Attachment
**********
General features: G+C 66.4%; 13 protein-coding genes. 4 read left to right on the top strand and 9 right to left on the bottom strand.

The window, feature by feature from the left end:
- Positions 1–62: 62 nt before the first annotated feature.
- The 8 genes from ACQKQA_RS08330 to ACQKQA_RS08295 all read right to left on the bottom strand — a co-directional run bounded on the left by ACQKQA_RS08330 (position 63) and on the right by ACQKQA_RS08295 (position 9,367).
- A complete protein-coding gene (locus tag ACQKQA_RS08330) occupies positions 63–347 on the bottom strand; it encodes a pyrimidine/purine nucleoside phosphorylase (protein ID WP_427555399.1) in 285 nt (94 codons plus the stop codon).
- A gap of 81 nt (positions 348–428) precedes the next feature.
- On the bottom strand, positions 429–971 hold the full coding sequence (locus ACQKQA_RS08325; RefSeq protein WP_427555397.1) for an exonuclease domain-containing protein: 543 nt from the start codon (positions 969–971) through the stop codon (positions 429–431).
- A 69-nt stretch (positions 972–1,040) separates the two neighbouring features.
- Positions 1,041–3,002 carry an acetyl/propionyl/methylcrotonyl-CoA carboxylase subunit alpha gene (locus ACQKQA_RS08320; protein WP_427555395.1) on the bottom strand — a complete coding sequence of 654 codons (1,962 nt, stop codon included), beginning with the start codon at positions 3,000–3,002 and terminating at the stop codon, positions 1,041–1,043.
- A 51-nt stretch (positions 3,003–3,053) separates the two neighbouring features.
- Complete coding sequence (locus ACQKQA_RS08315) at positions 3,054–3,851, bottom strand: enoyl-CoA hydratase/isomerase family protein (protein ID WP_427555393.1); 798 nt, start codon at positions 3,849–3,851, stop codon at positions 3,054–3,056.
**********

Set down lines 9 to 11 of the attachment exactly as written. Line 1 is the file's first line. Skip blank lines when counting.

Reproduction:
- Positions 1,041–3,002 carry an acetyl/propionyl/methylcrotonyl-CoA carboxylase subunit alpha gene (locus ACQKQA_RS08320; protein WP_427555395.1) on the bottom strand — a complete coding sequence of 654 codons (1,962 nt, stop codon included), beginning with the start codon at positions 3,000–3,002 and terminating at the stop codon, positions 1,041–1,043.
- A 51-nt stretch (positions 3,003–3,053) separates the two neighbouring features.
- Complete coding sequence (locus ACQKQA_RS08315) at positions 3,054–3,851, bottom strand: enoyl-CoA hydratase/isomerase family protein (protein ID WP_427555393.1); 798 nt, start codon at positions 3,849–3,851, stop codon at positions 3,054–3,056.